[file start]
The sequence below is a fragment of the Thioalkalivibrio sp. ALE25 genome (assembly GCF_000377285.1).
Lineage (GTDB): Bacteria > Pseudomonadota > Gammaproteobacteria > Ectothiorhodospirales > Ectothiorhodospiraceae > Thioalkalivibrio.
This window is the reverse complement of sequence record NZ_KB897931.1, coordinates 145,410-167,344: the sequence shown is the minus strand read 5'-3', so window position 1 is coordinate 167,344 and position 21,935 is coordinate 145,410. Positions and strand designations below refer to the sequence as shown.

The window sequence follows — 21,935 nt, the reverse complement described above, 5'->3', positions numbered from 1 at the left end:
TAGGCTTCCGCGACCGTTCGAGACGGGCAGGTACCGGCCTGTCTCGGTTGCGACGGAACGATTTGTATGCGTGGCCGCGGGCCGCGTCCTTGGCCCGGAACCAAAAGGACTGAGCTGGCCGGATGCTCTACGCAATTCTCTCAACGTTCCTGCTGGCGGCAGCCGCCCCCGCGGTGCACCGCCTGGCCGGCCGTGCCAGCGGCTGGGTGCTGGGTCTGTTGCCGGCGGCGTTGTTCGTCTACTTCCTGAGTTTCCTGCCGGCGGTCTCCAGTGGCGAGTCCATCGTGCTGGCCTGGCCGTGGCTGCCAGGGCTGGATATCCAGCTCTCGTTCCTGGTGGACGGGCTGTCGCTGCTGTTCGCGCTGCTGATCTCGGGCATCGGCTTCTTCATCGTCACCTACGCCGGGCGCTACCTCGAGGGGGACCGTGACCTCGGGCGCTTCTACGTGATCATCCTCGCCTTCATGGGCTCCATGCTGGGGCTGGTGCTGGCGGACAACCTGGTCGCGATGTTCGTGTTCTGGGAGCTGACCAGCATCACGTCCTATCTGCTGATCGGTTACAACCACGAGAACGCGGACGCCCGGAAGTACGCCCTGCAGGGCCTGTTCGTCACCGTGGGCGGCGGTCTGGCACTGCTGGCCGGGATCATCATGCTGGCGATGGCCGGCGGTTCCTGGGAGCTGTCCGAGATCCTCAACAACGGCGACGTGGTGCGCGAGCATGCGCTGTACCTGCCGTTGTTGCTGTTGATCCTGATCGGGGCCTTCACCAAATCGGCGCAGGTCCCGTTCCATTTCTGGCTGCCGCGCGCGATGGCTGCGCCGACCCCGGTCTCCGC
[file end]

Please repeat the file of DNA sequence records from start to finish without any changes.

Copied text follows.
The sequence below is a fragment of the Thioalkalivibrio sp. ALE25 genome (assembly GCF_000377285.1).
Lineage (GTDB): Bacteria > Pseudomonadota > Gammaproteobacteria > Ectothiorhodospirales > Ectothiorhodospiraceae > Thioalkalivibrio.
This window is the reverse complement of sequence record NZ_KB897931.1, coordinates 145,410-167,344: the sequence shown is the minus strand read 5'-3', so window position 1 is coordinate 167,344 and position 21,935 is coordinate 145,410. Positions and strand designations below refer to the sequence as shown.

The window sequence follows — 21,935 nt, the reverse complement described above, 5'->3', positions numbered from 1 at the left end:
TAGGCTTCCGCGACCGTTCGAGACGGGCAGGTACCGGCCTGTCTCGGTTGCGACGGAACGATTTGTATGCGTGGCCGCGGGCCGCGTCCTTGGCCCGGAACCAAAAGGACTGAGCTGGCCGGATGCTCTACGCAATTCTCTCAACGTTCCTGCTGGCGGCAGCCGCCCCCGCGGTGCACCGCCTGGCCGGCCGTGCCAGCGGCTGGGTGCTGGGTCTGTTGCCGGCGGCGTTGTTCGTCTACTTCCTGAGTTTCCTGCCGGCGGTCTCCAGTGGCGAGTCCATCGTGCTGGCCTGGCCGTGGCTGCCAGGGCTGGATATCCAGCTCTCGTTCCTGGTGGACGGGCTGTCGCTGCTGTTCGCGCTGCTGATCTCGGGCATCGGCTTCTTCATCGTCACCTACGCCGGGCGCTACCTCGAGGGGGACCGTGACCTCGGGCGCTTCTACGTGATCATCCTCGCCTTCATGGGCTCCATGCTGGGGCTGGTGCTGGCGGACAACCTGGTCGCGATGTTCGTGTTCTGGGAGCTGACCAGCATCACGTCCTATCTGCTGATCGGTTACAACCACGAGAACGCGGACGCCCGGAAGTACGCCCTGCAGGGCCTGTTCGTCACCGTGGGCGGCGGTCTGGCACTGCTGGCCGGGATCATCATGCTGGCGATGGCCGGCGGTTCCTGGGAGCTGTCCGAGATCCTCAACAACGGCGACGTGGTGCGCGAGCATGCGCTGTACCTGCCGTTGTTGCTGTTGATCCTGATCGGGGCCTTCACCAAATCGGCGCAGGTCCCGTTCCATTTCTGGCTGCCGCGCGCGATGGCTGCGCCGACCCCGGTCTCCGC